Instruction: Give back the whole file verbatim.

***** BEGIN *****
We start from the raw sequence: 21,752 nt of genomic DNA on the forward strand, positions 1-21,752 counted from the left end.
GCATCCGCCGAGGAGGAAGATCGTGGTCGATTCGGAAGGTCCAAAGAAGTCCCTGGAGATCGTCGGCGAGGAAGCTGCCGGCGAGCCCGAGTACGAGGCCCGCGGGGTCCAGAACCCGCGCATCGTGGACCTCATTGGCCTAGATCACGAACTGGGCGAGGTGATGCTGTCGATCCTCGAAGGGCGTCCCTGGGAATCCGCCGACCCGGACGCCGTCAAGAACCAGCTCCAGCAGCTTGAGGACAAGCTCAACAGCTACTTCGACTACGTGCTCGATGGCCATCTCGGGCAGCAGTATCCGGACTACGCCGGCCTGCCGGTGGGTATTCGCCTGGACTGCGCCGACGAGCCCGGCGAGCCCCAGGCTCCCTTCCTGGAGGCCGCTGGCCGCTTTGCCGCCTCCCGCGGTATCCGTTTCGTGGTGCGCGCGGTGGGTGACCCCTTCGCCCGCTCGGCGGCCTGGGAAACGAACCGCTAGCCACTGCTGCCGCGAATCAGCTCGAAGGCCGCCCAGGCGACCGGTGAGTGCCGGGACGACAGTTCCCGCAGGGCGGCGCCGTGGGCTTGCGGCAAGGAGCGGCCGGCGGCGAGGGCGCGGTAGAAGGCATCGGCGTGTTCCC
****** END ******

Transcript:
We start from the raw sequence: 21,752 nt of genomic DNA on the forward strand, positions 1-21,752 counted from the left end.
GCATCCGCCGAGGAGGAAGATCGTGGTCGATTCGGAAGGTCCAAAGAAGTCCCTGGAGATCGTCGGCGAGGAAGCTGCCGGCGAGCCCGAGTACGAGGCCCGCGGGGTCCAGAACCCGCGCATCGTGGACCTCATTGGCCTAGATCACGAACTGGGCGAGGTGATGCTGTCGATCCTCGAAGGGCGTCCCTGGGAATCCGCCGACCCGGACGCCGTCAAGAACCAGCTCCAGCAGCTTGAGGACAAGCTCAACAGCTACTTCGACTACGTGCTCGATGGCCATCTCGGGCAGCAGTATCCGGACTACGCCGGCCTGCCGGTGGGTATTCGCCTGGACTGCGCCGACGAGCCCGGCGAGCCCCAGGCTCCCTTCCTGGAGGCCGCTGGCCGCTTTGCCGCCTCCCGCGGTATCCGTTTCGTGGTGCGCGCGGTGGGTGACCCCTTCGCCCGCTCGGCGGCCTGGGAAACGAACCGCTAGCCACTGCTGCCGCGAATCAGCTCGAAGGCCGCCCAGGCGACCGGTGAGTGCCGGGACGACAGTTCCCGCAGGGCGGCGCCGTGGGCTTGCGGCAAGGAGCGGCCGGCGGCGAGGGCGCGGTAGAAGGCATCGGCGTGTTCCC